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Arts Live 2017

The fourth-annual Arts Live event, held throughout two days in late April, was a School-wide celebration of visual arts, theatre, and music. The theme was #VisualizePeace, and students were asked, “When you close your eyes and visualize peace, what do you see?” Their responses were photographed and hung throughout the School for visitors to see. Students in all divisions displayed a variety of artistic talents, from collaborative Mount Fuji sculptures and symbolic Sgraffito coil pots in the Lower School, to Mexican drinking vessels and music performances in the Middle School, and public speaking and Shakespear monologues in the Upper School.

An A Capella group performs during Arts Live.

A Cappella 8th-grade singers (from left) Ana Bhushan, Mimi Norman, Kala Siddalingaiah, Anna Schultz, Audrey Ferrer, Margaret Rankin, Tesse Okunseri, Gabrielle Fellenz, Sophia Luciano, Audrey Treptow, and Sara Musani performing on stage.

3D printed materials.

David Hutton ’18 designed and 3D-printed these functional materials from scratch in his Digital Art Portfolio class.

A student plays the xylophone during a concert.

Mason Milliner ’25 played the xylophone.

A student performs a live reading of Hamlet.

Daniel Glazer ’17 performed the part of Hamlet while demonstrating the “in-class” rehearsal process.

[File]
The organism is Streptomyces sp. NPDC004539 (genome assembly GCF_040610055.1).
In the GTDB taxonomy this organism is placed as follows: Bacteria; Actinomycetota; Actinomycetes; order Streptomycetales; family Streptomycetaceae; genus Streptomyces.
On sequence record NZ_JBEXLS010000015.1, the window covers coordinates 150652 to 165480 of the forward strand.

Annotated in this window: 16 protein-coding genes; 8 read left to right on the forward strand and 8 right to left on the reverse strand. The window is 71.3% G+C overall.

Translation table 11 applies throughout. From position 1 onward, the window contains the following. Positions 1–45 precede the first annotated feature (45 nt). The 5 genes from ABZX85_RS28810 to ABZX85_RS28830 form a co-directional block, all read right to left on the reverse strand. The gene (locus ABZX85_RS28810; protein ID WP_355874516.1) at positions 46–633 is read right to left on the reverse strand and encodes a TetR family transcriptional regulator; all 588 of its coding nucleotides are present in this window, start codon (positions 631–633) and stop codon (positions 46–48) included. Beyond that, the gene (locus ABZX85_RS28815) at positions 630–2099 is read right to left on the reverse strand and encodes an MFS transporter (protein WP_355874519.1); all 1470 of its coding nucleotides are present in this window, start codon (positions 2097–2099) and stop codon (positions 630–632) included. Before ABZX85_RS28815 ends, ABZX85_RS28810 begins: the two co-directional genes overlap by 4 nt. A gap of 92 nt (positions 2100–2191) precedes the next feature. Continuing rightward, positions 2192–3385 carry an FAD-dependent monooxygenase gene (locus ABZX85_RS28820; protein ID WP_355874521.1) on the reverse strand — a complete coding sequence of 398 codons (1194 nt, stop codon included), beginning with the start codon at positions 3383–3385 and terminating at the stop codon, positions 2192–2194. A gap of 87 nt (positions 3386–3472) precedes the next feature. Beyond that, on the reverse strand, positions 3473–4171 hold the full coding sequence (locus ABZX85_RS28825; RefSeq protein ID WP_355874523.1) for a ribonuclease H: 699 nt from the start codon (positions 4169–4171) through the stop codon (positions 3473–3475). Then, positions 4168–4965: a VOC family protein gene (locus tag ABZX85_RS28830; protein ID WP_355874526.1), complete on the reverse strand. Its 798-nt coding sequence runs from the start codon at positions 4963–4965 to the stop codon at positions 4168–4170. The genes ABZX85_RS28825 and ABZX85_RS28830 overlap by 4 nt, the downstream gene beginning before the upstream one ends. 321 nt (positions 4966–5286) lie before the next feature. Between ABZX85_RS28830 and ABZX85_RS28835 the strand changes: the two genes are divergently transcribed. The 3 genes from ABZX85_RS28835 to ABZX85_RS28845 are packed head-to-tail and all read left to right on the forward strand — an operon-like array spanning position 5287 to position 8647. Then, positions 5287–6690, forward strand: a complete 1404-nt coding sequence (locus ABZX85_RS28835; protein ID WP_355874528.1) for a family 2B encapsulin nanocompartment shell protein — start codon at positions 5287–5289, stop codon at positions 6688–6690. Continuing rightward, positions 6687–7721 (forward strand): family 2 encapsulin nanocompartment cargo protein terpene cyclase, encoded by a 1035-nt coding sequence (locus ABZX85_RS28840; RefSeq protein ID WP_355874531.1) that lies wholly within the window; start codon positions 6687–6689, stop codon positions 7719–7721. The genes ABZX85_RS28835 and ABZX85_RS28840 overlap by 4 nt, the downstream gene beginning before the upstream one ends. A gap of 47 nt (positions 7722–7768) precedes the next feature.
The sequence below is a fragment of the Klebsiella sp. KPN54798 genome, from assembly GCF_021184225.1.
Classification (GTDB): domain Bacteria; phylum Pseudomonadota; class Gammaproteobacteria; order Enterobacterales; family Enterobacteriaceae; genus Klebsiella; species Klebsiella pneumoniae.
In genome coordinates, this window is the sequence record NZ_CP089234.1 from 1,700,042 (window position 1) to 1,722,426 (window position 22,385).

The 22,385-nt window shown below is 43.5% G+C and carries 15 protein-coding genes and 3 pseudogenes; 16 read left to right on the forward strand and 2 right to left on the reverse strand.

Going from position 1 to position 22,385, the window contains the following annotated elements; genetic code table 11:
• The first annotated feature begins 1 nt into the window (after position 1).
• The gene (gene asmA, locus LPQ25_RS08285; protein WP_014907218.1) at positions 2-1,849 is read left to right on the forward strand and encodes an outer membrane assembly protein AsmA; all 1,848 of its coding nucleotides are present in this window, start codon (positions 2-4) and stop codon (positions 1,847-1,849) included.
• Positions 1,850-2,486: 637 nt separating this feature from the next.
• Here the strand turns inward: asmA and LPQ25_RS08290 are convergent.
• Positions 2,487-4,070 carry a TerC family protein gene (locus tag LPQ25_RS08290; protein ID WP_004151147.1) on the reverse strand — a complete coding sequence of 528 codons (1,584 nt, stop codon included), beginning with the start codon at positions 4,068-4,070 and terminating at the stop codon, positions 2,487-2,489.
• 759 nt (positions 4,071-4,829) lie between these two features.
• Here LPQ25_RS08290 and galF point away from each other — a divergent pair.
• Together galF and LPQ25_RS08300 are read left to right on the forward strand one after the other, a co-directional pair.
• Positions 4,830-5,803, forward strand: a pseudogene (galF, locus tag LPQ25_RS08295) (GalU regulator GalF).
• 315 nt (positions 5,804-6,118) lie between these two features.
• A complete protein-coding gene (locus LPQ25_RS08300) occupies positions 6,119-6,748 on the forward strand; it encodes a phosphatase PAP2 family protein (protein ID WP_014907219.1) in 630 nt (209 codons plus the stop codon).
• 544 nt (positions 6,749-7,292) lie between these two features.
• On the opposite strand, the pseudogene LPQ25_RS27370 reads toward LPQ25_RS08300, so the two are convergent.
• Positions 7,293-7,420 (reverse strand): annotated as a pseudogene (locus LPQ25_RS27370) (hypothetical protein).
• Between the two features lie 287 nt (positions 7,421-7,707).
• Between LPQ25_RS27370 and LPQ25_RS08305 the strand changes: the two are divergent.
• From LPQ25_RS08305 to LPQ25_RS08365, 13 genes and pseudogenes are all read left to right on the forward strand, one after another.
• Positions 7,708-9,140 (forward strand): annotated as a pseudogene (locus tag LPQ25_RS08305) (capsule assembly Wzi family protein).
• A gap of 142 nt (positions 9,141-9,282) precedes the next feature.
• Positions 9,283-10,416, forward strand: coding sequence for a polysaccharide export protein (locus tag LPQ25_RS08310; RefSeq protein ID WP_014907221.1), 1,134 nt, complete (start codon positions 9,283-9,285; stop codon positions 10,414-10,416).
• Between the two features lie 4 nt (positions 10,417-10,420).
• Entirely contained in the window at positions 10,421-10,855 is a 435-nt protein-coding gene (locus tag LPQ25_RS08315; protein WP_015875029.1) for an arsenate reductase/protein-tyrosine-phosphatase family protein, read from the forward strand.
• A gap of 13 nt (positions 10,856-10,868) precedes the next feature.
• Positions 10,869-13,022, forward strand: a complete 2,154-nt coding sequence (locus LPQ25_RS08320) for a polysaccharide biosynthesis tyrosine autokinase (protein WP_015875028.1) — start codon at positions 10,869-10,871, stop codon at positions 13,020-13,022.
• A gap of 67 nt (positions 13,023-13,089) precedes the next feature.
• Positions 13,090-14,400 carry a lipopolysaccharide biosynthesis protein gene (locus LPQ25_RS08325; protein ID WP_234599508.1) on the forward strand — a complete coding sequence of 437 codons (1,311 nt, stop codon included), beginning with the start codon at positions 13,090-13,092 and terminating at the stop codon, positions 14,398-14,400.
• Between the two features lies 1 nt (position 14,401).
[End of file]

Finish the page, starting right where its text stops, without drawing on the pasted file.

A student plays the harp during a concert.

Emma Smith ’17 played the harp in the band, orchestra, and choir curricular concert.

A student paints while on stage in the theatre.

While the jazz band performed, Anne Filali ’17 interpreted the music through painting while on stage.

Two students perform a dance while other students sing to provide music for the routine.

(From left) Abby Moyer ’22 and Amelia Ackles ’22 performed a dance piece that they choreographed.

A Lower School student sings during a grade level concert.

Zara Vaseem ’26 sane in the grades 3 and 4 curricular concert.

A Middle School student performs a Shakespearean monologue.

Mackenzie Petersen ’23 performed a Shakespearean monologue from “The Merchant of Venice”.

A line of Japanese Kokeshi folk art dolls created by students.

Fifth-graders created these Kokeshi dolls, inspired by Japanese folk art, as part of their study of Asian culture.

Students work together on projects at a craft table during Arts Live.

Guests were invited to make their own art with Kohl’s Color Wheels.

  • Arts